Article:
FS Guild board of directors election

Joseph Zorzin redoak at forestmeister.com
Tue Apr 3 18:22:12 EST 2001


Joseph Zorzin wrote:

> To Forest Steward Guild members of the Guild's NE list:
>
> I recently got in the mail the ballot for the 2001 FS Guild
> Board of Directors with the campaign statements of the 8 people
> running for 3 positions.

As a follow up of that- I just OCRed those comments by the 8 Guild
director wannabees and post them here, as follows. I'll then do the
usual ranting and raving as I respond to this message. <G> I'm not
sending this into the Guild's NE list unless Steve Harrington, Guild
Coordinator, suggests that it's OK. I don't mind ranting and raving in
NEFR, but I promised Steve I'd be very polite in the Guild lists in
order not to scare any Guilders away, especially since there are a few
burros in the Guild. <G>

I do believe that we need to look at closely and deconstruct what the
Guild director wannabees have to say, since the Guild is the leading
force in progressive forestry for North America.
*********************************************

Forest Stewards Guild Board of Directors 2001 Election

Campaign Statements

Barbara Brusila Western, Maine Current Guild Vice-chair

"The Forest Stewards Guild is becoming a voice for people who hold a
deep respect and love for the forest, while working in it and
caretaking it for generations into the future. As the Guild is
strengthened, so are we, its members, strengthened in our work in the
woods, legislative halls, and public arenas. We are maintaining the
passion and spark which helped create this organization, through the
hard work which comes with growth. I have had the honor of being on the
Board since its beginning in 1997 and would like to continue to be a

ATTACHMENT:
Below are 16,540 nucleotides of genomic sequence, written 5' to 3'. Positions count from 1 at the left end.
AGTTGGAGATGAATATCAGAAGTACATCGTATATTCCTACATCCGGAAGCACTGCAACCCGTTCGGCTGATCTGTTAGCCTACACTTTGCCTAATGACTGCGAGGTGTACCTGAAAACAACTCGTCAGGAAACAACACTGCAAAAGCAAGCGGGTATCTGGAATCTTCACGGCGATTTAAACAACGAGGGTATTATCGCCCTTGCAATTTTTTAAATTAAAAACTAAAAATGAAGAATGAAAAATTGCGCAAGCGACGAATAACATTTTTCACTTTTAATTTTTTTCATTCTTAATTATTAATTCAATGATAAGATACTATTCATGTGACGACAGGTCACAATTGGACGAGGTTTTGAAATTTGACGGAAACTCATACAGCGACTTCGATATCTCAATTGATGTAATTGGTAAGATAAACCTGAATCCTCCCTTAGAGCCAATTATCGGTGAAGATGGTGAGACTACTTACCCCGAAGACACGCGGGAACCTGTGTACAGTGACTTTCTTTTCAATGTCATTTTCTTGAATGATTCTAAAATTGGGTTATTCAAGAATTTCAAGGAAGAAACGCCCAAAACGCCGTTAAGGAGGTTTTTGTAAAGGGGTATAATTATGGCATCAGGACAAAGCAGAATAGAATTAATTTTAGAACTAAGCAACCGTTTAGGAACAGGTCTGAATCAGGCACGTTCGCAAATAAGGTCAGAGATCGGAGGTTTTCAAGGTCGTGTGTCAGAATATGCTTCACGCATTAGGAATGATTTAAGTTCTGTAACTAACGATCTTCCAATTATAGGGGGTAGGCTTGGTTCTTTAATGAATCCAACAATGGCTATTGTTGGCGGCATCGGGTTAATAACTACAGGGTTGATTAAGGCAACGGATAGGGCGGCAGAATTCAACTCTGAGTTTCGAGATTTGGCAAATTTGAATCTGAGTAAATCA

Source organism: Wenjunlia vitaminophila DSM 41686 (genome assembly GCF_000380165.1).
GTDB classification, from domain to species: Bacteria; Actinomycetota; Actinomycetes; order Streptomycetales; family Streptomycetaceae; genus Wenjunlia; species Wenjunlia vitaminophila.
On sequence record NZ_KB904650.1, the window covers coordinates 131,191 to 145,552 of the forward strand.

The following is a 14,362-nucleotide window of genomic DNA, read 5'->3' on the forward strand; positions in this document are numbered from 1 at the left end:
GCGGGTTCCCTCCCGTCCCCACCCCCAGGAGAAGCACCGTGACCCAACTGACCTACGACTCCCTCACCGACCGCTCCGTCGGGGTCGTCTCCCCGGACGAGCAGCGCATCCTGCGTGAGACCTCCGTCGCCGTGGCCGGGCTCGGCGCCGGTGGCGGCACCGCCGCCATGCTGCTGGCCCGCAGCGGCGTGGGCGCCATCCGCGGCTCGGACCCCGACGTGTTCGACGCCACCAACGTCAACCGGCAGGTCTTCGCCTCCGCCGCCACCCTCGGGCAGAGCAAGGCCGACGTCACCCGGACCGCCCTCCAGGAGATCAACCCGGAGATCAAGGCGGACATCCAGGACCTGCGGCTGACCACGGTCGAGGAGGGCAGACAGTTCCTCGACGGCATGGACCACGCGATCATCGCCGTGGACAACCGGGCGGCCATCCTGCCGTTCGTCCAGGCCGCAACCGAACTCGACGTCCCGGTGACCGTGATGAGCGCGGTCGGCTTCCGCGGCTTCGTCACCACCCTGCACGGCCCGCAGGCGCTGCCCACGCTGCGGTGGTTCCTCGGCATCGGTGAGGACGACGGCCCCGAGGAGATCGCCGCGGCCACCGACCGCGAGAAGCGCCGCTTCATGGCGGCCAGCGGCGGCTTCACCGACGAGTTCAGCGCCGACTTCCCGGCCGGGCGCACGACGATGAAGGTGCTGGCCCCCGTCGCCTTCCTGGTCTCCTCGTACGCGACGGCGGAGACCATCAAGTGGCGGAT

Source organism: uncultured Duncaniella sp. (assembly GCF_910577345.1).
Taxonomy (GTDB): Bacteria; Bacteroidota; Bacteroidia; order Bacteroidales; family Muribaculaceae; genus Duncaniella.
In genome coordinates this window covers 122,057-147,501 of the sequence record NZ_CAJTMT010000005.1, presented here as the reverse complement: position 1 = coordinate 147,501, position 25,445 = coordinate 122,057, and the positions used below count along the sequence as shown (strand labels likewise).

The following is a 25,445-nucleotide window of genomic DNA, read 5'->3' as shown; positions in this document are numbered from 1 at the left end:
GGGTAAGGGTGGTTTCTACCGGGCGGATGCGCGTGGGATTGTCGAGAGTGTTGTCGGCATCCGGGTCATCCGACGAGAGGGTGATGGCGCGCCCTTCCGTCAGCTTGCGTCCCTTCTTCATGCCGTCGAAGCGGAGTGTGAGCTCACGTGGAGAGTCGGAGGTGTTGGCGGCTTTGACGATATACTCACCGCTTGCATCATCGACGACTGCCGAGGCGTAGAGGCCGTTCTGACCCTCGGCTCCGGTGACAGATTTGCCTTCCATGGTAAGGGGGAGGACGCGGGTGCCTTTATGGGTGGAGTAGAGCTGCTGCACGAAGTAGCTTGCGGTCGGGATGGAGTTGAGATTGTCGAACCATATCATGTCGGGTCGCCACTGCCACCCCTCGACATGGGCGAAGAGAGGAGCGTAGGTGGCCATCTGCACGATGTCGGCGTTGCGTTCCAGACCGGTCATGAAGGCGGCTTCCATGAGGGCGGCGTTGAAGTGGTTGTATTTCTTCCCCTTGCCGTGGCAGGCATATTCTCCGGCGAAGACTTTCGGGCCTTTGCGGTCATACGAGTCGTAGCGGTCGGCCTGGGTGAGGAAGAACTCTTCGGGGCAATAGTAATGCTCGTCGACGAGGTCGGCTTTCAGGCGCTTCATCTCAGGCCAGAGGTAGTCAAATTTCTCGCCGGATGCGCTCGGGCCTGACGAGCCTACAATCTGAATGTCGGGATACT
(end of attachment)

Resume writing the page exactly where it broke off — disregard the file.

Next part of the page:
part of it. The Guild is one of the best things that's happened in my 2
]-year career of consulting forestry in Maine. It's also one of the
best things that's happened in our forestry profession for many years,
and it gives me hope for our profession and for our forests."

Jim Birkemeier Timber Green Wisconsin

"On our family farm, we have developed a business of manufacturing and
installing FSC certified flooring in customer's homes. We specialize in
rustic grades and unusual species to allow us to utilize the worst
trees first when we do our annual improvement harvest. As a FSC
Certified Resource Manager, Timbergreen Forestry works with landowners
in a number of the new Sustainable Forestry Cooperatives that are
springing up across the continent. My priorities are first to the
forest resource, second to the forest owner (the temporary caretaker of
the land), next to the woodsworkers who do forest management, and then
to the community that surrounds the forest.

I have been greatly encouraged over the past few years to find folks in
the Guild all across the country that are working to restore the future
health and productivity of our forests. Serving on the Board of the
Forest Stewards Guild would be very rewarding and educational."

Jim Drescher New Germany, Nova Scotia

"My name is Jim Drescher. I spend a great deal of my time hanging out
in the forest doing as close to nothing as possible. I also manage the
forest lands of Windhorse Farm and several other woodlots in the LaHave
River Watershed in Western Nova Scotia, operate a sawmilling and wood
products manufacturing business, and direct the programs of The
Maritime Ecoforestry School. My passion is forest restoration and
restoration forestry, which I study and practice on an ongoing basis
and teach here at Windhorse Farm and other places across the country.
An important part of all our education and training programs is
"contemplative forestry", the personal forest practice which deepens
one's natural concern for the welfare of all beings. This is a